Many times you find yourself at some event like a wedding, birthday party, sporting event, company event, or whatever event where pictures are taken. In many cases, you don't even know all of the people there, yet you do know that many people have been taking pictures. Wouldn't it be nice to have a means to easily exchange pictures with all these people afterwards?
This is where PhotoXChange comes in. PhotoXChange is a web application for exchanging photos over the web. It allows groups of people to share photos over the internet securely. Also it allows you to provide descriptions for photos and provides various options for uploading, downloading, and viewing photos.
In many cases for instance the photos themselves contain metadata describing when they were taken and this information can also be used for selecting or sorting photos. Another interesting feature is to adapt automatically to the client device. Of course, when you are using your mobile phone or other handheld device with a screen resolution of 320 x 320, it does not make much sense to send photos in this resolution. Also, the quality of the photos can be reduced a little to save bandwidth. Also, some privacy is also appreciated. As a small group of people you are probably most of the time not interested in publishing your photos for the entire world to view. Not all of these features have been implemented yet, but this should at least give you an idea of what we are after.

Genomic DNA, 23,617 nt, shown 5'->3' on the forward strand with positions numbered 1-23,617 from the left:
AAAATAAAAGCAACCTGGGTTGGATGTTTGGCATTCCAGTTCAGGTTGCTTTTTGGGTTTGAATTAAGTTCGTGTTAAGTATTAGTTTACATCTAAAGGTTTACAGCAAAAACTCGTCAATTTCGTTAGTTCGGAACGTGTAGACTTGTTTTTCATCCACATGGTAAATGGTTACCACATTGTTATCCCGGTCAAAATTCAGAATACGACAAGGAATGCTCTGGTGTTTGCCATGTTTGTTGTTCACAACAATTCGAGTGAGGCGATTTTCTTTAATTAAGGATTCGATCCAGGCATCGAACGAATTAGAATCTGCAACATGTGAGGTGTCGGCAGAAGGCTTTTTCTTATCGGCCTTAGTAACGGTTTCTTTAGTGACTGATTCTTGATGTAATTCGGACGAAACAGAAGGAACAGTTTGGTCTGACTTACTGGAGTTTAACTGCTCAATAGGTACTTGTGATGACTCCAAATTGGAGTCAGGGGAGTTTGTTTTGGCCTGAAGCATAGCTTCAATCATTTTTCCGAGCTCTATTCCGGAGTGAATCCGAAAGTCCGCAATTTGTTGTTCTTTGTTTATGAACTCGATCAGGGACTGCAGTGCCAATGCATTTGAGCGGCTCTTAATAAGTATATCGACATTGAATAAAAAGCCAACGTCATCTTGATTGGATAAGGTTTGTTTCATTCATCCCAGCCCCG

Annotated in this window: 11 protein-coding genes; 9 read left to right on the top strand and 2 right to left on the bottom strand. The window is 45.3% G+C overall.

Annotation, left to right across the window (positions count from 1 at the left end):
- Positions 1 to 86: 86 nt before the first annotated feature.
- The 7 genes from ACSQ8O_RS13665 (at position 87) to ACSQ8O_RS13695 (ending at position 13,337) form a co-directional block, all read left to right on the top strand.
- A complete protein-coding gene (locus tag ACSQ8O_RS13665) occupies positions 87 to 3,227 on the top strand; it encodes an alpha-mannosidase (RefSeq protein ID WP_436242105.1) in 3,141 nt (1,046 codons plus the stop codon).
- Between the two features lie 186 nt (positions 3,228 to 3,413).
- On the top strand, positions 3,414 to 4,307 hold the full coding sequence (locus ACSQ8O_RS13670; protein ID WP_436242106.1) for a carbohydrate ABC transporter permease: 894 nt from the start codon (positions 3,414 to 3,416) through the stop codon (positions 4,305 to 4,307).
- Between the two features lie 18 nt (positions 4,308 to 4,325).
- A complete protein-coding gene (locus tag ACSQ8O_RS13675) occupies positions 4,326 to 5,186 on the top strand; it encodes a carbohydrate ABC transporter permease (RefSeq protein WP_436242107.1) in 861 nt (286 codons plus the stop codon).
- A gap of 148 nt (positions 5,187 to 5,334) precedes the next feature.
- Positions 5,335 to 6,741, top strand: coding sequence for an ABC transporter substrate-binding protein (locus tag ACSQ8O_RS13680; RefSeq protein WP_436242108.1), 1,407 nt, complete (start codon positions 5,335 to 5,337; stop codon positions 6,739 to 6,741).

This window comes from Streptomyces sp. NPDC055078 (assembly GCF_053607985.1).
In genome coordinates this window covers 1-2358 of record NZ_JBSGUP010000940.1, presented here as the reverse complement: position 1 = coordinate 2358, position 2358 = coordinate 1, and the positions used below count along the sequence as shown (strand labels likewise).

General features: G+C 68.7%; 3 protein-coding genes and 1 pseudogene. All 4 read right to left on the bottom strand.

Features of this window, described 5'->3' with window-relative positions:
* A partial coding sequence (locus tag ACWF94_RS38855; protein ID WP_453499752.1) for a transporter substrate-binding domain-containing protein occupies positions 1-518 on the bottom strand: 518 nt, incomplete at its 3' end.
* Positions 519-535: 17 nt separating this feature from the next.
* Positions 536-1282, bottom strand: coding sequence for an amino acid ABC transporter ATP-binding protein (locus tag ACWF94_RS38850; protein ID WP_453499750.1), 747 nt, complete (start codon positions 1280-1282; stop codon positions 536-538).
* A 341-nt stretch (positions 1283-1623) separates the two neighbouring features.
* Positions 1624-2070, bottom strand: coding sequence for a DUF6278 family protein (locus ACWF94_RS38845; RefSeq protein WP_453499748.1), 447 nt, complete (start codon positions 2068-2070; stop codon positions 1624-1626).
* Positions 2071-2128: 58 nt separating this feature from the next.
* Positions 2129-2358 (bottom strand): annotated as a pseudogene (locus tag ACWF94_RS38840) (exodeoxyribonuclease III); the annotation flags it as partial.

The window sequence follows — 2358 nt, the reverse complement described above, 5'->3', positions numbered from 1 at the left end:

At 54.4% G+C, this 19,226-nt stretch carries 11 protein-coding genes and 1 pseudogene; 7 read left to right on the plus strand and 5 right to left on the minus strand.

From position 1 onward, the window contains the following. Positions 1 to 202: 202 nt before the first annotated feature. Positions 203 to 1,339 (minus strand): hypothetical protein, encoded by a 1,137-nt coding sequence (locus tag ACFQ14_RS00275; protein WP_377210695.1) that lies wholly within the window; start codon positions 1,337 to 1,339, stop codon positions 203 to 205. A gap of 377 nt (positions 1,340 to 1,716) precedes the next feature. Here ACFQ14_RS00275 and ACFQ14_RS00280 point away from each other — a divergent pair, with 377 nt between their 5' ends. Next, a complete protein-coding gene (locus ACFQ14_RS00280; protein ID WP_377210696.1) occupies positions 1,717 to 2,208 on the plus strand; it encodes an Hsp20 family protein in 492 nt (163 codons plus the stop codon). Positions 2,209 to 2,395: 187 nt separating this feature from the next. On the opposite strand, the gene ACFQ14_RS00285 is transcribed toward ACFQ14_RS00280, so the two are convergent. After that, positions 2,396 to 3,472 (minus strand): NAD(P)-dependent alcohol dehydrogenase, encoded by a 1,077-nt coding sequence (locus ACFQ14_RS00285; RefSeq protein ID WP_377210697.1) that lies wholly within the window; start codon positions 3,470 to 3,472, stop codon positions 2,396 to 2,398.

In other words, there are many applications or sites on the internet that allow you to share photos in some way, but this project is not about that. It is about making the ultimate application for doing that.
Apart from making a really usable appliction, the project has a number of other goals that are just as important:
To provide a sound design for the application covering several concerns such as security, concurrency, and performance.
To provide a clear separation of concerns.
To document the most important design decisions.
To identify reusable components that can be used for any other type of application.
To keep it as simple as possible.
To provide inspiration for starting other projects.
To design for testability (and to use this for testing it!).
To develop efficiently. Everything that can be automated should be automated or otherwise we should seriously consider not doing it.
Last but not least: to have a lot of fun!
In other words, the application itself is not necessarily the most important thing.
Early 2004 I participated in a concert trip to Texas with an orchestra. I was replacing one of the guitarists who could not come. There we spent the first week practicing and giving some performances at the end of the week. The group was quite large consisting of our group and of many of the local people at which we were staying.
After getting back from this holiday I thought to my self how nice it would be to be able to exchange pictures with the people in the group but also with the people we had visited. Of course, several solutions for such a thing exist on the internet, but many of these are too public, or impose severe restrictions on the size and number of photos exchanged. I definitely wanted to exchange photos in the orignal quality.